In this week’s episode of “Marketing Today,” Alan talks with Michael Platt, who is the James S. Riepe University Professor at the University of Pennsylvania. He also holds three professorships there: in marketing at the Wharton School; in neuroscience at the Perelman School of Medicine; and in psychology at the university’s School of Arts and Sciences. In addition, he is the director of the Wharton Neuroscience Initiative.
In the course of their discussion, Platt talks at length about an article he co-authored with Leslie Zane, “Cracking the Code on Brand Growth,” as well as a yet-to-be-published study regarding people’s feelings about and affinities for their smartphones and how that relates to brand choice and loyalty.
He also touches on the risks big brands face in not innovating, the even greater impact neuroscience will have in the future on marketing, advertising and design, and, last but not least, how his polymathic ways fuel his passion.
“I’m very passionate about what I do; I’m very passionate about connecting all these disciplines,” says Platt. “One of the things that drew me to Wharton and Penn, however, which is new in terms of opportunity, is really making the science applicable, making it useful for people — whether they’re in business or in society in general. How can we take all of what we’re doing here in the academy and in the sciences and translate it and make it accessible, so people understand it, so they’re interested in it? And actually give them tools to reach their own kind of peak performance and ultimately enhance their own well-being.”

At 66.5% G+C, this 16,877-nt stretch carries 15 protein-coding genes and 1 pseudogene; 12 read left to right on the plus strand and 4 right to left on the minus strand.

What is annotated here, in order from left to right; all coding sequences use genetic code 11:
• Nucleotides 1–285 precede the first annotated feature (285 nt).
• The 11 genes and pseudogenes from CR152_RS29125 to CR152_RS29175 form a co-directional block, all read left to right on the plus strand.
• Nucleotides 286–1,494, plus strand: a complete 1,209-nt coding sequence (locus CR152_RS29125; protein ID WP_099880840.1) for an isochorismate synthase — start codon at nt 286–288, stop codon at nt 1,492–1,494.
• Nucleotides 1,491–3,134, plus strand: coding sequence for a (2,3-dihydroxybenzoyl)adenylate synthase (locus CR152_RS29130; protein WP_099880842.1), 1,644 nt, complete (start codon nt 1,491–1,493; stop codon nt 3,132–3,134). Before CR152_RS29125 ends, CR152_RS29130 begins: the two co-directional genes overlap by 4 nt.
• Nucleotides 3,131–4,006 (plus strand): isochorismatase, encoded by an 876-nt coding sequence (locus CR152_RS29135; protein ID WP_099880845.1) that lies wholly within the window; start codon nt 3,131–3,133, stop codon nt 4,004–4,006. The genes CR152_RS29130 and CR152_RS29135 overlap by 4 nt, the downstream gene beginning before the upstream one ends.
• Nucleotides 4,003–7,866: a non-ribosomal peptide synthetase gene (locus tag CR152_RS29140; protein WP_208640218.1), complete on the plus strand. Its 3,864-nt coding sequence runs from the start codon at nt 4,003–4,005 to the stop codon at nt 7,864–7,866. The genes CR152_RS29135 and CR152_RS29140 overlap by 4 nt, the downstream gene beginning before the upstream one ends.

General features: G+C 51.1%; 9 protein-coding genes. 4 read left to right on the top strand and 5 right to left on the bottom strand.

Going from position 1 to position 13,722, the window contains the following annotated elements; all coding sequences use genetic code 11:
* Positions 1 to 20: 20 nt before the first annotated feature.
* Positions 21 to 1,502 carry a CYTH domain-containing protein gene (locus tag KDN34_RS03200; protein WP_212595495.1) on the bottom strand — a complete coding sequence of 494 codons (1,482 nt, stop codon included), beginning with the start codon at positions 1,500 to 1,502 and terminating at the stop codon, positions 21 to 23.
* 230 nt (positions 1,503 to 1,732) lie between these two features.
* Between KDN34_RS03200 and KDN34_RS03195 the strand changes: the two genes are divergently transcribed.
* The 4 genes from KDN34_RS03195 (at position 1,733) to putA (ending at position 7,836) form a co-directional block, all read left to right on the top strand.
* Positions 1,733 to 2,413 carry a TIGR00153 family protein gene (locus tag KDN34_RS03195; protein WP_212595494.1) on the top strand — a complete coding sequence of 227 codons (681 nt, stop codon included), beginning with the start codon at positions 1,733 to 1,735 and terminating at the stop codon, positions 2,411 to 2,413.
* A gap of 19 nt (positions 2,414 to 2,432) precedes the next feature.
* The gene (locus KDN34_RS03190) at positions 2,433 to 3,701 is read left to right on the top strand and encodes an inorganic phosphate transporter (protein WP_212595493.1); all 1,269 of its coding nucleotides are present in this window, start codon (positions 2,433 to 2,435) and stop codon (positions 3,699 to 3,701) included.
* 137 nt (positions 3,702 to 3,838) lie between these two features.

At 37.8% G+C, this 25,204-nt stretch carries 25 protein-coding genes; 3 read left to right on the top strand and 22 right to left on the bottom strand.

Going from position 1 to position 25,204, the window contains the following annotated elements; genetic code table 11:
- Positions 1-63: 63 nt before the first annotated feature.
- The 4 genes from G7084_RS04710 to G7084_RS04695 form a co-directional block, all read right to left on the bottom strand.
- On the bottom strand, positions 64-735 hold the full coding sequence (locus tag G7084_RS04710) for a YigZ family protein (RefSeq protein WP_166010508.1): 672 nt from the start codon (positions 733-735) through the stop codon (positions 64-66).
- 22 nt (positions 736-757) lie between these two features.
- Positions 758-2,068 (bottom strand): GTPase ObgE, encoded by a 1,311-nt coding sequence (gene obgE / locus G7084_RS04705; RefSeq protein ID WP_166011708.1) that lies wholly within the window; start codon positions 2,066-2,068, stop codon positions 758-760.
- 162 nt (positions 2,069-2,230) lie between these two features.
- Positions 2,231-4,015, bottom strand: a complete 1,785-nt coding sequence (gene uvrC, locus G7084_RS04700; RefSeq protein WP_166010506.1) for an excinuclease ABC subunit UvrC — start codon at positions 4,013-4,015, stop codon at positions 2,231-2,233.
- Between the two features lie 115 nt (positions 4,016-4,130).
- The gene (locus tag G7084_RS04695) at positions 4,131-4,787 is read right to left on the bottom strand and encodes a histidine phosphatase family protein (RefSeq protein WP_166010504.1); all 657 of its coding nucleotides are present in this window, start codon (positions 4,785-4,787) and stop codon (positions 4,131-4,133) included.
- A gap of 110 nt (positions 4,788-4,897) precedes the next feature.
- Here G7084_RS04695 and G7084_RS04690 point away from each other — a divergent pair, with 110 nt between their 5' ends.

Highlights from this week’s “Marketing Today” podcast include:
- From anthropology to neuroscience, Platt discusses his background and how he is “trying to understand how our brains decide.” ([1:31])
- Marketing, neuroscience, and psychology: Platt on his multidisciplinary balancing act. ([7:14])
- “Cracking the Code on Brand Growth” — Platt talks about the article (and podcast) he collaborated on with Leslie Zane. ([9:15])
- Platt elaborates on a relational hypothesis of branding. ([12:51])
- Platt defines and explains just what a “connectome” is, and he discusses the Human Connectome Project and its implications for marketers. ([20:38])
- “In some cases, neuroscience will provide better return on investment than you get if you’re just using survey and self-report techniques.” ([31:22])
- Don’t be a dopamine: Platt explains how Dollar Shave Club’s innovative approach gave consumers’ brains a jolt. ([33:46])
- Platt’s ability to move among different disciplines dates back to his high school days. ([40:47])
- The future of marketing and its connection to neuroscience. ([46:28])